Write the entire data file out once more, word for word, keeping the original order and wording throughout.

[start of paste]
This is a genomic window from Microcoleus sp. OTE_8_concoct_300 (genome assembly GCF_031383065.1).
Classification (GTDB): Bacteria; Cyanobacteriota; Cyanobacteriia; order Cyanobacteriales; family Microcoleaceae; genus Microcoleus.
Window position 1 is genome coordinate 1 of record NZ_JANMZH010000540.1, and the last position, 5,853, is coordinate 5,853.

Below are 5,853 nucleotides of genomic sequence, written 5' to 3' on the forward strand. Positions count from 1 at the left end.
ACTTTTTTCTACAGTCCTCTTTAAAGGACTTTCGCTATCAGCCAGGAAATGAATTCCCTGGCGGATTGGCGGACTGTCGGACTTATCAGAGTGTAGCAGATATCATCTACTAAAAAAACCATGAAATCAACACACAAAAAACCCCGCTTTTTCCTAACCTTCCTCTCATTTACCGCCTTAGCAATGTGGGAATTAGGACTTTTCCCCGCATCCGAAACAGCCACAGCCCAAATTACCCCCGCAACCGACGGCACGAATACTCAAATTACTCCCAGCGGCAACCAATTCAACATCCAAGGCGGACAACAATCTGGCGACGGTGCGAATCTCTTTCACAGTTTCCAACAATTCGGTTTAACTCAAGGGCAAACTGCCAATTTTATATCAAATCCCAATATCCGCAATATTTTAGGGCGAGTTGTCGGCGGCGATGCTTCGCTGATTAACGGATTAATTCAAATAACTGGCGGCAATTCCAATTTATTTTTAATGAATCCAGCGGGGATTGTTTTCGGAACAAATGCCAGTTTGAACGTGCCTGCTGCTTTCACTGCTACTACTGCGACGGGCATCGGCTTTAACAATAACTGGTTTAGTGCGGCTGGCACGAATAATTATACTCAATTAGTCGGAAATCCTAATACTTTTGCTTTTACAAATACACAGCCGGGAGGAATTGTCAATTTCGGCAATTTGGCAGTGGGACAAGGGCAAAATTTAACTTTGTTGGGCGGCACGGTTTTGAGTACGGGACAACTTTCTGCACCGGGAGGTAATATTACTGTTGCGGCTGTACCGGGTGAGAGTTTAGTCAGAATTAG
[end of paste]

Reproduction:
This is a genomic window from Microcoleus sp. OTE_8_concoct_300 (genome assembly GCF_031383065.1).
Classification (GTDB): Bacteria; Cyanobacteriota; Cyanobacteriia; order Cyanobacteriales; family Microcoleaceae; genus Microcoleus.
Window position 1 is genome coordinate 1 of record NZ_JANMZH010000540.1, and the last position, 5,853, is coordinate 5,853.

Below are 5,853 nucleotides of genomic sequence, written 5' to 3' on the forward strand. Positions count from 1 at the left end.
ACTTTTTTCTACAGTCCTCTTTAAAGGACTTTCGCTATCAGCCAGGAAATGAATTCCCTGGCGGATTGGCGGACTGTCGGACTTATCAGAGTGTAGCAGATATCATCTACTAAAAAAACCATGAAATCAACACACAAAAAACCCCGCTTTTTCCTAACCTTCCTCTCATTTACCGCCTTAGCAATGTGGGAATTAGGACTTTTCCCCGCATCCGAAACAGCCACAGCCCAAATTACCCCCGCAACCGACGGCACGAATACTCAAATTACTCCCAGCGGCAACCAATTCAACATCCAAGGCGGACAACAATCTGGCGACGGTGCGAATCTCTTTCACAGTTTCCAACAATTCGGTTTAACTCAAGGGCAAACTGCCAATTTTATATCAAATCCCAATATCCGCAATATTTTAGGGCGAGTTGTCGGCGGCGATGCTTCGCTGATTAACGGATTAATTCAAATAACTGGCGGCAATTCCAATTTATTTTTAATGAATCCAGCGGGGATTGTTTTCGGAACAAATGCCAGTTTGAACGTGCCTGCTGCTTTCACTGCTACTACTGCGACGGGCATCGGCTTTAACAATAACTGGTTTAGTGCGGCTGGCACGAATAATTATACTCAATTAGTCGGAAATCCTAATACTTTTGCTTTTACAAATACACAGCCGGGAGGAATTGTCAATTTCGGCAATTTGGCAGTGGGACAAGGGCAAAATTTAACTTTGTTGGGCGGCACGGTTTTGAGTACGGGACAACTTTCTGCACCGGGAGGTAATATTACTGTTGCGGCTGTACCGGGTGAGAGTTTAGTCAGAATTAG